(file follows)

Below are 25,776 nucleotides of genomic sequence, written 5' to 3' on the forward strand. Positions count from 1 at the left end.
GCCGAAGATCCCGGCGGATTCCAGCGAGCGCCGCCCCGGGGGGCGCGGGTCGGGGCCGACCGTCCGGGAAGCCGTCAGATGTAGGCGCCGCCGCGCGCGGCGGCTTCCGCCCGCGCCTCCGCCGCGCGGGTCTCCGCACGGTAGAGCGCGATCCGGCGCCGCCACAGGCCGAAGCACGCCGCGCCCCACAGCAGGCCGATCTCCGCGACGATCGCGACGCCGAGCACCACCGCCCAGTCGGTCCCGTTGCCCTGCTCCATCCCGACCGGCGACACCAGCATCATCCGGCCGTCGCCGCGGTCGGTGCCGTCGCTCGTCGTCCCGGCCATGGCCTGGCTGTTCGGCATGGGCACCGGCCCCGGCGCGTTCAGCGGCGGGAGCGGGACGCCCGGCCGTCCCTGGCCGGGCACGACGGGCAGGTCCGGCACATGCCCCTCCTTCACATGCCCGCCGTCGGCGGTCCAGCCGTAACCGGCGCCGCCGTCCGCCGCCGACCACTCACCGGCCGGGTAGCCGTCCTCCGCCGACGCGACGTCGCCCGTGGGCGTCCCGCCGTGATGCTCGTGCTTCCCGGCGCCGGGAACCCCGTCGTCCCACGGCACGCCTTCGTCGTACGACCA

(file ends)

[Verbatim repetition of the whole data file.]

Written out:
Below are 25,776 nucleotides of genomic sequence, written 5' to 3' on the forward strand. Positions count from 1 at the left end.
GCCGAAGATCCCGGCGGATTCCAGCGAGCGCCGCCCCGGGGGGCGCGGGTCGGGGCCGACCGTCCGGGAAGCCGTCAGATGTAGGCGCCGCCGCGCGCGGCGGCTTCCGCCCGCGCCTCCGCCGCGCGGGTCTCCGCACGGTAGAGCGCGATCCGGCGCCGCCACAGGCCGAAGCACGCCGCGCCCCACAGCAGGCCGATCTCCGCGACGATCGCGACGCCGAGCACCACCGCCCAGTCGGTCCCGTTGCCCTGCTCCATCCCGACCGGCGACACCAGCATCATCCGGCCGTCGCCGCGGTCGGTGCCGTCGCTCGTCGTCCCGGCCATGGCCTGGCTGTTCGGCATGGGCACCGGCCCCGGCGCGTTCAGCGGCGGGAGCGGGACGCCCGGCCGTCCCTGGCCGGGCACGACGGGCAGGTCCGGCACATGCCCCTCCTTCACATGCCCGCCGTCGGCGGTCCAGCCGTAACCGGCGCCGCCGTCCGCCGCCGACCACTCACCGGCCGGGTAGCCGTCCTCCGCCGACGCGACGTCGCCCGTGGGCGTCCCGCCGTGATGCTCGTGCTTCCCGGCGCCGGGAACCCCGTCGTCCCACGGCACGCCTTCGTCGTACGACCA